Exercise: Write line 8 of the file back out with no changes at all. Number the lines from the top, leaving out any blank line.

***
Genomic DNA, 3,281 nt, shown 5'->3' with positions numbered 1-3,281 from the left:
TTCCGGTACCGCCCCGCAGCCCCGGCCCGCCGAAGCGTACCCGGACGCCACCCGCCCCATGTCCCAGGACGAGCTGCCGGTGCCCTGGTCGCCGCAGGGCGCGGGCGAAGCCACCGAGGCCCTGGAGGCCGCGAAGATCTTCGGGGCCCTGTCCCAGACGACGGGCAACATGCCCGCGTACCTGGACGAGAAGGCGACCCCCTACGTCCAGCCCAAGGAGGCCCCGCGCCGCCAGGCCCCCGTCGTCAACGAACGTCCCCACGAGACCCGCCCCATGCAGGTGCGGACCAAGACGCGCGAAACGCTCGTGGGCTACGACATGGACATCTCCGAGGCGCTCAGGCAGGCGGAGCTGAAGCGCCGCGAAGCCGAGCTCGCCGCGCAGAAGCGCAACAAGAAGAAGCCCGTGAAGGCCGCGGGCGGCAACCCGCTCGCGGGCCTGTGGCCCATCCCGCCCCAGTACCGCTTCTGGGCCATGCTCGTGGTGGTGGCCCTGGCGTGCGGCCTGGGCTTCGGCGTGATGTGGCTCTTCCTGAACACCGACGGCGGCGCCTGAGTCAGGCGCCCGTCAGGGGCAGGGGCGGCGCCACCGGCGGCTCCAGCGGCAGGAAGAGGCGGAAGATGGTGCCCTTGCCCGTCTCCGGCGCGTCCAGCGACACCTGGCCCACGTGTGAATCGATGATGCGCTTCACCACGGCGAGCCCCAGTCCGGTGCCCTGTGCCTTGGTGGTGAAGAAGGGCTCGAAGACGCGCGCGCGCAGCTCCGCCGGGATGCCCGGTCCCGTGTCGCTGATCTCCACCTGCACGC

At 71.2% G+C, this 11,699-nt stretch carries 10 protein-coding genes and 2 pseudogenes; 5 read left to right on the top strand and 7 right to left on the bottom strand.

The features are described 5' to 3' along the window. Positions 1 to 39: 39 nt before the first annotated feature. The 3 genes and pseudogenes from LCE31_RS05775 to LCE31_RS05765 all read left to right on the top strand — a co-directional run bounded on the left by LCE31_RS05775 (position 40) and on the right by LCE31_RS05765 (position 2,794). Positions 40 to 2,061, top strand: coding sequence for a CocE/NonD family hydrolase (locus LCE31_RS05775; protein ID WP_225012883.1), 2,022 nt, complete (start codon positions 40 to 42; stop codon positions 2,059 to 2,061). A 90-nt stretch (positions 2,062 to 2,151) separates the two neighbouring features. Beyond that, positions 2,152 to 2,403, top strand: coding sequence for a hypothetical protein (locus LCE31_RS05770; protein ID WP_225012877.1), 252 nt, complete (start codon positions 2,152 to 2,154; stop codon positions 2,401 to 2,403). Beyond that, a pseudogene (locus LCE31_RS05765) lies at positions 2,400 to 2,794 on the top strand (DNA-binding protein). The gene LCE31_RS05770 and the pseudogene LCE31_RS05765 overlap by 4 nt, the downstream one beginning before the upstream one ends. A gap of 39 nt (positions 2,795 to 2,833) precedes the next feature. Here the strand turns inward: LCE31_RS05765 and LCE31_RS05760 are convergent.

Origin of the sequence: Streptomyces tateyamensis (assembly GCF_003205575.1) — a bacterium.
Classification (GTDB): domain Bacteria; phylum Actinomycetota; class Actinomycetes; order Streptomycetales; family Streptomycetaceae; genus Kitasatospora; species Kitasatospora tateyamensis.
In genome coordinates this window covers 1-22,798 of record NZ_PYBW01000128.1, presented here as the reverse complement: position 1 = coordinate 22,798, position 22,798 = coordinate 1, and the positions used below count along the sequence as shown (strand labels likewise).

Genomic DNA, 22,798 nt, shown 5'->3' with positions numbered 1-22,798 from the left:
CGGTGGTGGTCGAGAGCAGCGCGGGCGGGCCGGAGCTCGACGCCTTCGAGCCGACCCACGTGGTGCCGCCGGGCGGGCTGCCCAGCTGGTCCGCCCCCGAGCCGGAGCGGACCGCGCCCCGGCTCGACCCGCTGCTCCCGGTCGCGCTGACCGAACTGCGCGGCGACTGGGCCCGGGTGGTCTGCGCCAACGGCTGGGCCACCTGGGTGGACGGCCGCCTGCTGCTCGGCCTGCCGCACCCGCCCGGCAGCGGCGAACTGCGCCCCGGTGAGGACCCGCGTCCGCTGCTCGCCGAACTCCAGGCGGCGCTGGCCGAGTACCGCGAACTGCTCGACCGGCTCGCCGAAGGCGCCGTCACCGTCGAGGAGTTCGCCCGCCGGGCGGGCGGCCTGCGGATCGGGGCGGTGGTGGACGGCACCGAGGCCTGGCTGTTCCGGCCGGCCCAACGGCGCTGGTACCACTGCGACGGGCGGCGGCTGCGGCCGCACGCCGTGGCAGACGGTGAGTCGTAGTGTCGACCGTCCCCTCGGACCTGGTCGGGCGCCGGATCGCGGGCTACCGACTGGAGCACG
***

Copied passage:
Genomic DNA, 22,798 nt, shown 5'->3' with positions numbered 1-22,798 from the left: